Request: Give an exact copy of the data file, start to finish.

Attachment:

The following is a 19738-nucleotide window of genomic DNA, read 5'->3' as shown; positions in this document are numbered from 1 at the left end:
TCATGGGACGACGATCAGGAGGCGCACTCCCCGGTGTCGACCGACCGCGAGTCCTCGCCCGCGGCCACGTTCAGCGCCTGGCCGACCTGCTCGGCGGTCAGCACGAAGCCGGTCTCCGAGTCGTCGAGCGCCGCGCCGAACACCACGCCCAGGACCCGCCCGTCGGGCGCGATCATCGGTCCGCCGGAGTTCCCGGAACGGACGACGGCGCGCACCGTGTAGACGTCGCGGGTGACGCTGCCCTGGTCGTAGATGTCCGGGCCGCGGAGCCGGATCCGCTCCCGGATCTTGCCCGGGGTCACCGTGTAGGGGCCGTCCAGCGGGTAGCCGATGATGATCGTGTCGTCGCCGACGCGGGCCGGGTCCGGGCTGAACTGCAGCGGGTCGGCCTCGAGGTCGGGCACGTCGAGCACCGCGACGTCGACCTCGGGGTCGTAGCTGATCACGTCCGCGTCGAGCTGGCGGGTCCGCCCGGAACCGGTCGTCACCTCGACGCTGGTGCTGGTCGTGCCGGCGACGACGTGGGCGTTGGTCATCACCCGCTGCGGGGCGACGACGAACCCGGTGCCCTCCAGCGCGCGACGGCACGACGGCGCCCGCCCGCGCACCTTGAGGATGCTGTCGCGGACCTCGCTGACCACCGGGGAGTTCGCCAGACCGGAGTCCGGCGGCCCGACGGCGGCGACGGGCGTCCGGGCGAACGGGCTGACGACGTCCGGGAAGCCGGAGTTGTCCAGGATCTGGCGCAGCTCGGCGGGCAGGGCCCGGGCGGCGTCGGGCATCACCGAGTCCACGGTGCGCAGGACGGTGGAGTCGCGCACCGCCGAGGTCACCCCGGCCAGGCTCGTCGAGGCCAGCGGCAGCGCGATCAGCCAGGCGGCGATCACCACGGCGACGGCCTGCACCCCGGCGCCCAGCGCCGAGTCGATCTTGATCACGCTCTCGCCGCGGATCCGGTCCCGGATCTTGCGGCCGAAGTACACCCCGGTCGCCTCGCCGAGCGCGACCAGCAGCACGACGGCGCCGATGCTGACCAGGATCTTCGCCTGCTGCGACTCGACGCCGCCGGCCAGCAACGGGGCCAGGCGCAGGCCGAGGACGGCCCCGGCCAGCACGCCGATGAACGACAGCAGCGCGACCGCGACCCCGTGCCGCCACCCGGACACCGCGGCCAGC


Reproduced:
The following is a 19738-nucleotide window of genomic DNA, read 5'->3' as shown; positions in this document are numbered from 1 at the left end:
TCATGGGACGACGATCAGGAGGCGCACTCCCCGGTGTCGACCGACCGCGAGTCCTCGCCCGCGGCCACGTTCAGCGCCTGGCCGACCTGCTCGGCGGTCAGCACGAAGCCGGTCTCCGAGTCGTCGAGCGCCGCGCCGAACACCACGCCCAGGACCCGCCCGTCGGGCGCGATCATCGGTCCGCCGGAGTTCCCGGAACGGACGACGGCGCGCACCGTGTAGACGTCGCGGGTGACGCTGCCCTGGTCGTAGATGTCCGGGCCGCGGAGCCGGATCCGCTCCCGGATCTTGCCCGGGGTCACCGTGTAGGGGCCGTCCAGCGGGTAGCCGATGATGATCGTGTCGTCGCCGACGCGGGCCGGGTCCGGGCTGAACTGCAGCGGGTCGGCCTCGAGGTCGGGCACGTCGAGCACCGCGACGTCGACCTCGGGGTCGTAGCTGATCACGTCCGCGTCGAGCTGGCGGGTCCGCCCGGAACCGGTCGTCACCTCGACGCTGGTGCTGGTCGTGCCGGCGACGACGTGGGCGTTGGTCATCACCCGCTGCGGGGCGACGACGAACCCGGTGCCCTCCAGCGCGCGACGGCACGACGGCGCCCGCCCGCGCACCTTGAGGATGCTGTCGCGGACCTCGCTGACCACCGGGGAGTTCGCCAGACCGGAGTCCGGCGGCCCGACGGCGGCGACGGGCGTCCGGGCGAACGGGCTGACGACGTCCGGGAAGCCGGAGTTGTCCAGGATCTGGCGCAGCTCGGCGGGCAGGGCCCGGGCGGCGTCGGGCATCACCGAGTCCACGGTGCGCAGGACGGTGGAGTCGCGCACCGCCGAGGTCACCCCGGCCAGGCTCGTCGAGGCCAGCGGCAGCGCGATCAGCCAGGCGGCGATCACCACGGCGACGGCCTGCACCCCGGCGCCCAGCGCCGAGTCGATCTTGATCACGCTCTCGCCGCGGATCCGGTCCCGGATCTTGCGGCCGAAGTACACCCCGGTCGCCTCGCCGAGCGCGACCAGCAGCACGACGGCGCCGATGCTGACCAGGATCTTCGCCTGCTGCGACTCGACGCCGCCGGCCAGCAACGGGGCCAGGCGCAGGCCGAGGACGGCCCCGGCCAGCACGCCGATGAACGACAGCAGCGCGACCGCGACCCCGTGCCGCCACCCGGACACCGCGGCCAGC